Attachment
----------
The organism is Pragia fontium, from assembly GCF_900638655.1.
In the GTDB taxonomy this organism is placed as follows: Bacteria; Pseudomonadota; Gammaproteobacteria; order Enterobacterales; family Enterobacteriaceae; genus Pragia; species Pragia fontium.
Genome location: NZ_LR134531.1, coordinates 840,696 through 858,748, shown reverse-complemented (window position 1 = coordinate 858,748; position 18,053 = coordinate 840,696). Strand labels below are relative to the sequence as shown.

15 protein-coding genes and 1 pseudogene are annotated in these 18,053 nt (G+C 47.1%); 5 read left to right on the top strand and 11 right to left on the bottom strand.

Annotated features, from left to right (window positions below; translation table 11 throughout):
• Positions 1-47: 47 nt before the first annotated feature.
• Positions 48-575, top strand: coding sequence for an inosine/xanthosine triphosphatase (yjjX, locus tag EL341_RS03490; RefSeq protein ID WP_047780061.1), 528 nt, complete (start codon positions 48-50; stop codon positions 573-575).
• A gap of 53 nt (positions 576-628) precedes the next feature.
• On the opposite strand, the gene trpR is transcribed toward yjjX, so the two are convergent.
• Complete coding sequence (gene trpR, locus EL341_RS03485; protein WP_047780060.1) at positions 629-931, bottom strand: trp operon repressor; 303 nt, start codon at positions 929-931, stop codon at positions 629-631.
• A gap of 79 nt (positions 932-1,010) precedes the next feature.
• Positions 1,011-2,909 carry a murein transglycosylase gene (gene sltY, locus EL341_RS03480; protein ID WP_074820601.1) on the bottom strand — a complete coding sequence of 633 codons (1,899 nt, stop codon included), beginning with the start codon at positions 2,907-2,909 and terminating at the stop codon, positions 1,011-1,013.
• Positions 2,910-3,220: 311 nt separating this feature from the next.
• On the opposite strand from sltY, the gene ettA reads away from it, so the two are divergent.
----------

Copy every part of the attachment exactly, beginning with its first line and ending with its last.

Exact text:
The organism is Pragia fontium, from assembly GCF_900638655.1.
In the GTDB taxonomy this organism is placed as follows: Bacteria; Pseudomonadota; Gammaproteobacteria; order Enterobacterales; family Enterobacteriaceae; genus Pragia; species Pragia fontium.
Genome location: NZ_LR134531.1, coordinates 840,696 through 858,748, shown reverse-complemented (window position 1 = coordinate 858,748; position 18,053 = coordinate 840,696). Strand labels below are relative to the sequence as shown.

15 protein-coding genes and 1 pseudogene are annotated in these 18,053 nt (G+C 47.1%); 5 read left to right on the top strand and 11 right to left on the bottom strand.

Annotated features, from left to right (window positions below; translation table 11 throughout):
• Positions 1-47: 47 nt before the first annotated feature.
• Positions 48-575, top strand: coding sequence for an inosine/xanthosine triphosphatase (yjjX, locus tag EL341_RS03490; RefSeq protein ID WP_047780061.1), 528 nt, complete (start codon positions 48-50; stop codon positions 573-575).
• A gap of 53 nt (positions 576-628) precedes the next feature.
• On the opposite strand, the gene trpR is transcribed toward yjjX, so the two are convergent.
• Complete coding sequence (gene trpR, locus EL341_RS03485; protein WP_047780060.1) at positions 629-931, bottom strand: trp operon repressor; 303 nt, start codon at positions 929-931, stop codon at positions 629-631.
• A gap of 79 nt (positions 932-1,010) precedes the next feature.
• Positions 1,011-2,909 carry a murein transglycosylase gene (gene sltY, locus EL341_RS03480; protein ID WP_074820601.1) on the bottom strand — a complete coding sequence of 633 codons (1,899 nt, stop codon included), beginning with the start codon at positions 2,907-2,909 and terminating at the stop codon, positions 1,011-1,013.
• Positions 2,910-3,220: 311 nt separating this feature from the next.
• On the opposite strand from sltY, the gene ettA reads away from it, so the two are divergent.